Well donen to the team who created it. I can’t wait to see it in person.

  • The logo is ok, I just think is not creative and doesn’t use properly the digital era we are all going through.

    Although it looks all right, I always ask myself when I look at the logo: “Why is this not making people hold hands in real life and in social environments?”

  • It’s a Thong! For sure!

  • ripov

    Yes-with an open crotch!
    Or maybe a surgical support for those going back home with a hernia.

  • seo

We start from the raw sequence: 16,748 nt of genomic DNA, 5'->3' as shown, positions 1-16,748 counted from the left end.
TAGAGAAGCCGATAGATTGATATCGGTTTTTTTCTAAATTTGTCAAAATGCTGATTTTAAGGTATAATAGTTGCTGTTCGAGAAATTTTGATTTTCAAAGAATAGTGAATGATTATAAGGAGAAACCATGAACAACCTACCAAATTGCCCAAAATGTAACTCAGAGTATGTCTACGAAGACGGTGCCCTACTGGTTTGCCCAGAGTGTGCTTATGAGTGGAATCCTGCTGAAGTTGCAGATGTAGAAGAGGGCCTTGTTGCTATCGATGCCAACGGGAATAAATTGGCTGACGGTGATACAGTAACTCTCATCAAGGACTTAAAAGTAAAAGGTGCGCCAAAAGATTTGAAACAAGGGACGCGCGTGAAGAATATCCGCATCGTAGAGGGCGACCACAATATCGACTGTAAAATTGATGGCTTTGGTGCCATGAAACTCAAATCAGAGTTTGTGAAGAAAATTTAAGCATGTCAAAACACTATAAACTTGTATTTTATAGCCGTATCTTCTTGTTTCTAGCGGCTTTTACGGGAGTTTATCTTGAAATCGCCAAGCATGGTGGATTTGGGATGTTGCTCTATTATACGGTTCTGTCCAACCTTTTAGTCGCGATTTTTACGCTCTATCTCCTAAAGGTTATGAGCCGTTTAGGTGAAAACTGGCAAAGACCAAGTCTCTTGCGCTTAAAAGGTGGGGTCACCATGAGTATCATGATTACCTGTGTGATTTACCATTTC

Yeah, I would agree with Victor the logo could be much better and effective. It seem like there is plenty of room for improvement.

  • People in glass houses…our 2012 logo was a horror show. I’m loving the idea behind this logo. It’s perfect for the occasion. Stop bellyaching and start supporting Rio.

  • IA

    Anything is better than the 2012 logo.

  • @ IA – Anything is better than the 2012 logo.

    // didn’t you like the pruple bruning in your eyes? #irony

  • Lee

    Overall a successful logo in my opinion.

    The typeface looks great in motion, and closely resembles the font used for the 2014 World Cup logo whether intentionally or not. It does unfortunately also look rather similar to the Unilever logotype.

  • Epic!